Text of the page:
The hat is finished!I don’t know what you think… what do you think? My mom thinks it’s too plain like this and it needs “something”, but I cannot think of what to add there because the shape is really nice and after all it’s all about the shape with this hat. I’m open to suggestions!Here are other views of the hat:
January 31, 2008
January 23, 2008
I saw this wonderful tutorial on the internet for a super easy pin cushion and I could not resist. I’ve used a little scrap of vintage fabric that I found at my mom’s house which is nice and colorful.
I wish I had found nicer buttons, but even so the pin cushions look nice (probably not so if you look too closely!).
I also want to tell you about my cheap but chic woven labels that I’ve ordered for my little projects (these are not for the hats). I almost forgot to sew them in! They are actually “school labels” and cost below 8 euros (less than 12 USD) for 72 labels (includding shipping). I’ve always liked ladybugs and that being one of the drawings available I thought it would be fun. Check out the labels on the blog of my cousin, just perfect for her knitting projects.
18-february-2008: I’ve included this post under the “sewing projects” category.
January 22, 2008
The hat is well under way as you can see. I’ve used reed to mark the folds on the hat, like I did with the purple hat, and I’ve learned something in the process…
…I’ve noticed that when the pin is hammered vertical (talking now about the uppermost fold line), the felt pushes up as it dries and this shrinking causes a loss of definition (the felt is no longer in contact with the wood). I guess this happens because there is more felt surface on the upper part and that results in more shrinkage. On the other hand, when the pin is perpendicular it holds the felt in place much better.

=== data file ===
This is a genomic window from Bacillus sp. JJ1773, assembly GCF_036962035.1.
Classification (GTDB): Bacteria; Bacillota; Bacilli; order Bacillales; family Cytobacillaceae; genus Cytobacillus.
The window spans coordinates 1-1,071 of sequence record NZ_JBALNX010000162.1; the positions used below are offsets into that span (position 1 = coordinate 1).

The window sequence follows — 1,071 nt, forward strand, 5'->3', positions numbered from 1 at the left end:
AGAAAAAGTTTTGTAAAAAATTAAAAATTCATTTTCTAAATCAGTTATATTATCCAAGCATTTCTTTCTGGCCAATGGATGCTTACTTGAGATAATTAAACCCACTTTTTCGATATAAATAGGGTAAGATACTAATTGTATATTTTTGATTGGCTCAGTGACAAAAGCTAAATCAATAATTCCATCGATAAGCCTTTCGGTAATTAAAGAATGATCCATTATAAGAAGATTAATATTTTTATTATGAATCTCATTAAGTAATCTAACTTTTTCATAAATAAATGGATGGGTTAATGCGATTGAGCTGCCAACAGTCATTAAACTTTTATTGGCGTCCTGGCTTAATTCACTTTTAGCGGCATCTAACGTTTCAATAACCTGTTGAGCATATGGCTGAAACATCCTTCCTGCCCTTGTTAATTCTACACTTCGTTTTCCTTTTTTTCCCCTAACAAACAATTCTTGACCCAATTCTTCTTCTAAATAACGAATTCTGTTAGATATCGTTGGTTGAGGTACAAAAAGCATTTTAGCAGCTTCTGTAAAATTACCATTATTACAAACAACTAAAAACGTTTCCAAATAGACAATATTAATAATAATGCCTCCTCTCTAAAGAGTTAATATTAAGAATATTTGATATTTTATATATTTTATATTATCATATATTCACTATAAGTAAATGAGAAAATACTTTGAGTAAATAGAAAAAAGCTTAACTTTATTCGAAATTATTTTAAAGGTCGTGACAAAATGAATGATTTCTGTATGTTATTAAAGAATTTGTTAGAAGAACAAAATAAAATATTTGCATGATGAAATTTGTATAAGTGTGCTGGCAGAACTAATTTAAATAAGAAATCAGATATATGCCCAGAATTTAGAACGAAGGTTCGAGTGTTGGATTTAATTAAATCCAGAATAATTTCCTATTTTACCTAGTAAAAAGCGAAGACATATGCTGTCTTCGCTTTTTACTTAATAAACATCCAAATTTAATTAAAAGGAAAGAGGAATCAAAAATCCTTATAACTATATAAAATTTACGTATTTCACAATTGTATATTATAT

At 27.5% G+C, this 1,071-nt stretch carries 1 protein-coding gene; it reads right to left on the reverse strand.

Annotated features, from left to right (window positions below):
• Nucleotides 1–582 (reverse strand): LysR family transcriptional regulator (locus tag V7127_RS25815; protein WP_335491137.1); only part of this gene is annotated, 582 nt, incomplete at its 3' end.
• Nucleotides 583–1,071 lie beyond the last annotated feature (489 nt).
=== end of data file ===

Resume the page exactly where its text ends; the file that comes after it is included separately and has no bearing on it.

Actually if you look at the picture on the left it looks like I was completely drunk (which I wasn’t, I promise) when I did it. The idea in my mind was that if I pinned in different angles the reed would stay in place, which is a valid idea, but the expected direction of the shrinkage should also be kept in mind.
One funny thing is that when I look at the existing holes on the block I cannot, for the life of me, understand how they blocked it. The pin holes are all over the place, around, not on the fold, so I would love to hear your theory on this because I’m completely baffled by the markings.
On the left you can see the underside and there are a few interesting things to notice. One is the hotel shower cap I’ve used to protect the block which was a suggestion from Meg, second is the fact that I’m using reed on the underside also to clearly mark the headsize and have an easier job when trimming the felt. And finally the fact that there was sooo much extra felt that I had to trim some of it in order to finish up the work (the picture is before trimming).